When I was a kid I was a notorious letter writer. These were the days before the proliferation of cable television so forget about e-mail or the Internet. Unless one was making an un-fiber optic and scratchy-sounding, long-distance hard line phone call, the only way to communicate someone not in the same zip or area code was to write a letter.
Everyone got letters from me. Relatives, friends, athletes, writers, etc. Most of these letters were mailed unsolicited and more than 50 percent were to people that could probably be categorized as celebrities. Regardless, almost everybody replied — especially the athletes, who usually sent back autographed photos of themselves and nothing else. I always thought that was odd and a bit presumptuous because I didn’t ask them for an autograph. I guess I was just looking for a pen pal.
But generally speaking, from my experience media people were the worst at answering mail.
Anyway, there was an interesting story on Slate.com today where writer Bryan Curtis, who seemed to share my passion for letter writing, received a response from former Phillies pitcher Don Carman 15 years after it was sent. It seemed as if Carman stashed a bunch of his mail into a box before moving and forgot about it. When cleaning out his garage recently, Carman came across the old box of letters, but rather than simply pushing it to another side of the garage or tossing them out, the old lefty sat down and answered them all.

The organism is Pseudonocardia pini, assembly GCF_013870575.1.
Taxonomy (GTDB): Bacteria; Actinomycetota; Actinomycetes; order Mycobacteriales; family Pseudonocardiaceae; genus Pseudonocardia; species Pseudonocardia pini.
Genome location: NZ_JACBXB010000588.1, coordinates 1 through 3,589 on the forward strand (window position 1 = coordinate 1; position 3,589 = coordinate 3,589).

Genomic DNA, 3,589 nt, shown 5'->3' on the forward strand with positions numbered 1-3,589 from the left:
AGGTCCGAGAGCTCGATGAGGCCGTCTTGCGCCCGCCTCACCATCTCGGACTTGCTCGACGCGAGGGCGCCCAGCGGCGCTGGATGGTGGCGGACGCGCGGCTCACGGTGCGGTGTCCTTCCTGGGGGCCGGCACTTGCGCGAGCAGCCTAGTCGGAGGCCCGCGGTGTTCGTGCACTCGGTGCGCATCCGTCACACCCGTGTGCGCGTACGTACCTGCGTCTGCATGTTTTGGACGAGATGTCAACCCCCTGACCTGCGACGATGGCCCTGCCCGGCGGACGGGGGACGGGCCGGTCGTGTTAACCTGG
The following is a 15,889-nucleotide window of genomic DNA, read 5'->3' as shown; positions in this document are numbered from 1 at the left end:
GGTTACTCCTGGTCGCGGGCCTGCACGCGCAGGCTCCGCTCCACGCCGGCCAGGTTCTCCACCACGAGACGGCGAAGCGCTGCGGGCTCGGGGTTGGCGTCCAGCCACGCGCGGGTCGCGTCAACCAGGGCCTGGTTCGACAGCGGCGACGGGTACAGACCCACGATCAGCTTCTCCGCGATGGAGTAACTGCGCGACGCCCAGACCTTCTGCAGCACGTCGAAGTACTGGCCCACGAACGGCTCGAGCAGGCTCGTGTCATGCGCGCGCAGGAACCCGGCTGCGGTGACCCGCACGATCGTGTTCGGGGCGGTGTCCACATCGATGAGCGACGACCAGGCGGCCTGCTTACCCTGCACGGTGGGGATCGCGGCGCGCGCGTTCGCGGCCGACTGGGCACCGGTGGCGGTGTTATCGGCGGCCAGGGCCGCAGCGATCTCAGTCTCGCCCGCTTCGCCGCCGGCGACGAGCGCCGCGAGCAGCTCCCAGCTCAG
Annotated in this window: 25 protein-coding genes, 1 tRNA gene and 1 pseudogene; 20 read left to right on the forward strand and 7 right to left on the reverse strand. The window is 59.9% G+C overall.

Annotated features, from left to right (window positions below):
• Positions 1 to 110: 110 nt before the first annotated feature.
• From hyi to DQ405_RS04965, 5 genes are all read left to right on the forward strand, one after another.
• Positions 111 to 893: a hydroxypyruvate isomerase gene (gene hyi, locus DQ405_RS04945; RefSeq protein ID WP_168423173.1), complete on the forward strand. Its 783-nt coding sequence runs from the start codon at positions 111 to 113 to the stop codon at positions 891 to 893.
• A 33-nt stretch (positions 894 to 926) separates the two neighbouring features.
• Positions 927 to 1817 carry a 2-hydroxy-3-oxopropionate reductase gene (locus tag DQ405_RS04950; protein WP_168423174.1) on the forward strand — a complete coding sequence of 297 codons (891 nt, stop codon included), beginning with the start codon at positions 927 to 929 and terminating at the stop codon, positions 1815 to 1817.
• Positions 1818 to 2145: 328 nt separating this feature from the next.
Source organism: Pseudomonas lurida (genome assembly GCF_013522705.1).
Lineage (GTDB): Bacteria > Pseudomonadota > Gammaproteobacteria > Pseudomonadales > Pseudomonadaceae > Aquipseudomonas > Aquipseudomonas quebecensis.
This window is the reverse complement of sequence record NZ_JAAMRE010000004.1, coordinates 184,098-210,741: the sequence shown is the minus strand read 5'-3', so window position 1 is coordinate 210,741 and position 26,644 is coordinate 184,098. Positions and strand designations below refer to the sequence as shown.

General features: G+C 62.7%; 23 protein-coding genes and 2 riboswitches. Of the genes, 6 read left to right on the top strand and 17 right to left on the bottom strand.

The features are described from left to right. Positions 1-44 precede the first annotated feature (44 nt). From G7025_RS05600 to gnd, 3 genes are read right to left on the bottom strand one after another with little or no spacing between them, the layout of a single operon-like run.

Meanwhile, I don’t think I’m ever going to get a response from Dave Winfield. However, Mike Schmidt appears to have dictated a letter to a secretary to send to me back in 1983. The same goes for O.J. Simpson, who sent along a 8×12, personalized autographed photo. Larry Bowa never did that, which fits because 20 years later that guy would barely even look at me.